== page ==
What is SUMIF function in Excel?
SUMIF function is one of the Math and Trig functions in Microsoft Excel that is used to sum the values in a range that meet criteria that you specify. For example, suppose that in a column that contains numbers, you want to sum only the values that are larger than 5. You can use the following formula: =SUMIF(B2:B25,”>5″)
Syntax of SUMIF function
SUMIF(range, criteria, [sum_range])
The SUMIF function syntax has the following arguments:
- range: The range of cells that you want evaluated by criteria. Cells in each range must be numbers or names, arrays, or references that contain numbers. Blank and text values are ignored. The selected range may contain dates in standard Excel format (examples below).
- criteria: The criteria in the form of a number, expression, a cell reference, text, or a function that defines which cells will be added. For example, criteria can be expressed as 32, “>32”, B5, “32”, “apples”, or TODAY().
Important: Any text criteria or any criteria that includes logical or mathematical symbols must be enclosed in double quotation marks (“). If the criteria is numeric, double quotation marks are not required.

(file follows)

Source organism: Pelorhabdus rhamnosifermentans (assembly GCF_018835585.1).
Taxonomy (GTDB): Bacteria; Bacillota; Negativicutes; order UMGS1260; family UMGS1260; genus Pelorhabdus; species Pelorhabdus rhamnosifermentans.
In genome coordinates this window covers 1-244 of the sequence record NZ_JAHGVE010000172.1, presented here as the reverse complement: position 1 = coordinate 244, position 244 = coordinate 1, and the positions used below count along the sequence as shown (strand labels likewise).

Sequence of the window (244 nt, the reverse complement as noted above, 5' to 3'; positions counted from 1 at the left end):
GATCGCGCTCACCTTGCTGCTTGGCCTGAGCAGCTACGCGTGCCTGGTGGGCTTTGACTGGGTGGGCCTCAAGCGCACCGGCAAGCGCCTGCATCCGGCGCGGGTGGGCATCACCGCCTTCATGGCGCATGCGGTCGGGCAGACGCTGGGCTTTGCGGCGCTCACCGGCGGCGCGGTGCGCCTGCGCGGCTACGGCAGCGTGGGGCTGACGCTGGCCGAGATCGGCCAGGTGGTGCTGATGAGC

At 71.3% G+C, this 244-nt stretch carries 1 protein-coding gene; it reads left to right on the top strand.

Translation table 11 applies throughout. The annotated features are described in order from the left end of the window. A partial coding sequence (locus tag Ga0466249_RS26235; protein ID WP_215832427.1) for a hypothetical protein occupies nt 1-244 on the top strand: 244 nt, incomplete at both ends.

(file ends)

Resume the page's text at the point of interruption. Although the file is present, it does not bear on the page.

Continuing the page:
- sum_range Optional. The actual cells to add, if you want to add cells other than those specified in the range argument. If the sum_range argument is omitted, Excel adds the cells that are specified in the range argument (the same cells to which the criteria is applied).
- You can use the wildcard characters—the question mark (?) and asterisk (*)—as the criteria argument. A question mark matches any single character; an asterisk matches any sequence of characters. If you want to find an actual question mark or asterisk, type a tilde (~) preceding the character.
SUMIF formula explanation
- The SUMIF function returns incorrect results when you use it to match strings longer than 255 characters or to the string #VALUE!.
- The sum_range argument does not have to be the same size and shape as the range argument. The actual cells that are added are determined by using the upper leftmost cell in the sum_range argument as the beginning cell, and then including cells that correspond in size and shape to the range argument. For example:
|If range is||And sum_range is||Then the actual cells are|
However, when the range and sum_range arguments in the SUMIF function do not contain the same number of cells, worksheet recalculation may take longer than expected.